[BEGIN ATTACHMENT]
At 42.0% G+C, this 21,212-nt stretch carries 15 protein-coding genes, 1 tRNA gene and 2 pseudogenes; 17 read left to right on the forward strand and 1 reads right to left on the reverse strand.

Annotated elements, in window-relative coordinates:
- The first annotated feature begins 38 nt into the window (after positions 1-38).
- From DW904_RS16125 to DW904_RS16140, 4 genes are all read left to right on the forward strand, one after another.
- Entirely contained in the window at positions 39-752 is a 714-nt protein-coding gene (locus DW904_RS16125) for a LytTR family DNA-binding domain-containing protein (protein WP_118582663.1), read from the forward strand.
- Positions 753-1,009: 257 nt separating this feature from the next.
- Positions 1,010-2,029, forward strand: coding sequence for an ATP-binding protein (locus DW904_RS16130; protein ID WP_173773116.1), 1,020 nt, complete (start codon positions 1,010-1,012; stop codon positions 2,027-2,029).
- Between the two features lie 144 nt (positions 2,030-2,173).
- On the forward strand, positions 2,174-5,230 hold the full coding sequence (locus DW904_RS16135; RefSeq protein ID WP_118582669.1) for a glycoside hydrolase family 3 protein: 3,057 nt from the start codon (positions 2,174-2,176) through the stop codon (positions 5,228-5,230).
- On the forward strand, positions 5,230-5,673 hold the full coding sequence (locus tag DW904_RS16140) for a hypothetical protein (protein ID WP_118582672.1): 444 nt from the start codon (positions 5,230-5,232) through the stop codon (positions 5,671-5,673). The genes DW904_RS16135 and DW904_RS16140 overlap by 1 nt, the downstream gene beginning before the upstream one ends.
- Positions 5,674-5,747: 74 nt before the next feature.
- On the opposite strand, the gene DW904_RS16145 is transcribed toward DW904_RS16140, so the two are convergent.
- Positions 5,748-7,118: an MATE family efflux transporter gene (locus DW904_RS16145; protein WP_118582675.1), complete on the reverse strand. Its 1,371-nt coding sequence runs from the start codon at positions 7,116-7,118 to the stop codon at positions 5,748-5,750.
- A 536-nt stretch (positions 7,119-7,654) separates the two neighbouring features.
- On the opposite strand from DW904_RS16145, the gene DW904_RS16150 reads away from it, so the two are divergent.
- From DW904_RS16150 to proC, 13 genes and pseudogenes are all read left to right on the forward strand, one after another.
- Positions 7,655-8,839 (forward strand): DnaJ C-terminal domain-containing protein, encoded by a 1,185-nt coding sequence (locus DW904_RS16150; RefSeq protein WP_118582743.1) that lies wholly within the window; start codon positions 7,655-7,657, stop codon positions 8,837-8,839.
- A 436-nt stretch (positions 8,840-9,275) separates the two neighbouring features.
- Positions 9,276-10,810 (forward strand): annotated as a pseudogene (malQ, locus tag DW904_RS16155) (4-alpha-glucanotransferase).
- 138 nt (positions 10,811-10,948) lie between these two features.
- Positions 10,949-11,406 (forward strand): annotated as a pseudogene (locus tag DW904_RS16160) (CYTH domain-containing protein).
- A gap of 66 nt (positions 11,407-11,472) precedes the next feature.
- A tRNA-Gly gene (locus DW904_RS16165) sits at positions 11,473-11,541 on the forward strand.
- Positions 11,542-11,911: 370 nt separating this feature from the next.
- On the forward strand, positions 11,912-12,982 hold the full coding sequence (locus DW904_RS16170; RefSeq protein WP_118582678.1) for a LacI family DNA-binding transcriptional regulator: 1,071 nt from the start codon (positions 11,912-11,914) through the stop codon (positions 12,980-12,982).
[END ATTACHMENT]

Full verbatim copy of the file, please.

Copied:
At 42.0% G+C, this 21,212-nt stretch carries 15 protein-coding genes, 1 tRNA gene and 2 pseudogenes; 17 read left to right on the forward strand and 1 reads right to left on the reverse strand.

Annotated elements, in window-relative coordinates:
- The first annotated feature begins 38 nt into the window (after positions 1-38).
- From DW904_RS16125 to DW904_RS16140, 4 genes are all read left to right on the forward strand, one after another.
- Entirely contained in the window at positions 39-752 is a 714-nt protein-coding gene (locus DW904_RS16125) for a LytTR family DNA-binding domain-containing protein (protein WP_118582663.1), read from the forward strand.
- Positions 753-1,009: 257 nt separating this feature from the next.
- Positions 1,010-2,029, forward strand: coding sequence for an ATP-binding protein (locus DW904_RS16130; protein ID WP_173773116.1), 1,020 nt, complete (start codon positions 1,010-1,012; stop codon positions 2,027-2,029).
- Between the two features lie 144 nt (positions 2,030-2,173).
- On the forward strand, positions 2,174-5,230 hold the full coding sequence (locus DW904_RS16135; RefSeq protein ID WP_118582669.1) for a glycoside hydrolase family 3 protein: 3,057 nt from the start codon (positions 2,174-2,176) through the stop codon (positions 5,228-5,230).
- On the forward strand, positions 5,230-5,673 hold the full coding sequence (locus tag DW904_RS16140) for a hypothetical protein (protein ID WP_118582672.1): 444 nt from the start codon (positions 5,230-5,232) through the stop codon (positions 5,671-5,673). The genes DW904_RS16135 and DW904_RS16140 overlap by 1 nt, the downstream gene beginning before the upstream one ends.
- Positions 5,674-5,747: 74 nt before the next feature.
- On the opposite strand, the gene DW904_RS16145 is transcribed toward DW904_RS16140, so the two are convergent.
- Positions 5,748-7,118: an MATE family efflux transporter gene (locus DW904_RS16145; protein WP_118582675.1), complete on the reverse strand. Its 1,371-nt coding sequence runs from the start codon at positions 7,116-7,118 to the stop codon at positions 5,748-5,750.
- A 536-nt stretch (positions 7,119-7,654) separates the two neighbouring features.
- On the opposite strand from DW904_RS16145, the gene DW904_RS16150 reads away from it, so the two are divergent.
- From DW904_RS16150 to proC, 13 genes and pseudogenes are all read left to right on the forward strand, one after another.
- Positions 7,655-8,839 (forward strand): DnaJ C-terminal domain-containing protein, encoded by a 1,185-nt coding sequence (locus DW904_RS16150; RefSeq protein WP_118582743.1) that lies wholly within the window; start codon positions 7,655-7,657, stop codon positions 8,837-8,839.
- A 436-nt stretch (positions 8,840-9,275) separates the two neighbouring features.
- Positions 9,276-10,810 (forward strand): annotated as a pseudogene (malQ, locus tag DW904_RS16155) (4-alpha-glucanotransferase).
- 138 nt (positions 10,811-10,948) lie between these two features.
- Positions 10,949-11,406 (forward strand): annotated as a pseudogene (locus tag DW904_RS16160) (CYTH domain-containing protein).
- A gap of 66 nt (positions 11,407-11,472) precedes the next feature.
- A tRNA-Gly gene (locus DW904_RS16165) sits at positions 11,473-11,541 on the forward strand.
- Positions 11,542-11,911: 370 nt separating this feature from the next.
- On the forward strand, positions 11,912-12,982 hold the full coding sequence (locus DW904_RS16170; RefSeq protein WP_118582678.1) for a LacI family DNA-binding transcriptional regulator: 1,071 nt from the start codon (positions 11,912-11,914) through the stop codon (positions 12,980-12,982).